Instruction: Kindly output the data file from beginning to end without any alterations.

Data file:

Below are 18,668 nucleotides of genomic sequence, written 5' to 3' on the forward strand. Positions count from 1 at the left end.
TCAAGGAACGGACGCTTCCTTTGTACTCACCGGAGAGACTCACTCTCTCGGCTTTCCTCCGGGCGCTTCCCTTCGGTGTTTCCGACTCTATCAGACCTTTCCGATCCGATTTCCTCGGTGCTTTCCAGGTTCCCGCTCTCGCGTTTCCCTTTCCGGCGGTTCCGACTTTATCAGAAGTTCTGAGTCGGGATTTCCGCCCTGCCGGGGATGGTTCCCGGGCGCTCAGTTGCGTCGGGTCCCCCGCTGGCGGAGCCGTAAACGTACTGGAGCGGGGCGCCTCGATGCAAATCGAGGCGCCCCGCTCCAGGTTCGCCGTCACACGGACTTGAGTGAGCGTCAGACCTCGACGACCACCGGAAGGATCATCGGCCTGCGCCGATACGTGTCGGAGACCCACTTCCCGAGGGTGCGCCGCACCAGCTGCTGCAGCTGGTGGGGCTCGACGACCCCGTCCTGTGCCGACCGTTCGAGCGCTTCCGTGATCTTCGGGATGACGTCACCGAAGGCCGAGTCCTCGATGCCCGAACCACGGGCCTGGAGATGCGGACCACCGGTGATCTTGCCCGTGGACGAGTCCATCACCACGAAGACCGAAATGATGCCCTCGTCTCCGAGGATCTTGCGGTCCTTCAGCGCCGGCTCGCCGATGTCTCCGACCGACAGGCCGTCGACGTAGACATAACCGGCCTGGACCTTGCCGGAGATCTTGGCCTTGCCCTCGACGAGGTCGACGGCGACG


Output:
Below are 18,668 nucleotides of genomic sequence, written 5' to 3' on the forward strand. Positions count from 1 at the left end.
TCAAGGAACGGACGCTTCCTTTGTACTCACCGGAGAGACTCACTCTCTCGGCTTTCCTCCGGGCGCTTCCCTTCGGTGTTTCCGACTCTATCAGACCTTTCCGATCCGATTTCCTCGGTGCTTTCCAGGTTCCCGCTCTCGCGTTTCCCTTTCCGGCGGTTCCGACTTTATCAGAAGTTCTGAGTCGGGATTTCCGCCCTGCCGGGGATGGTTCCCGGGCGCTCAGTTGCGTCGGGTCCCCCGCTGGCGGAGCCGTAAACGTACTGGAGCGGGGCGCCTCGATGCAAATCGAGGCGCCCCGCTCCAGGTTCGCCGTCACACGGACTTGAGTGAGCGTCAGACCTCGACGACCACCGGAAGGATCATCGGCCTGCGCCGATACGTGTCGGAGACCCACTTCCCGAGGGTGCGCCGCACCAGCTGCTGCAGCTGGTGGGGCTCGACGACCCCGTCCTGTGCCGACCGTTCGAGCGCTTCCGTGATCTTCGGGATGACGTCACCGAAGGCCGAGTCCTCGATGCCCGAACCACGGGCCTGGAGATGCGGACCACCGGTGATCTTGCCCGTGGACGAGTCCATCACCACGAAGACCGAAATGATGCCCTCGTCTCCGAGGATCTTGCGGTCCTTCAGCGCCGGCTCGCCGATGTCTCCGACCGACAGGCCGTCGACGTAGACATAACCGGCCTGGACCTTGCCGGAGATCTTGGCCTTGCCCTCGACGAGGTCGACGGCGACG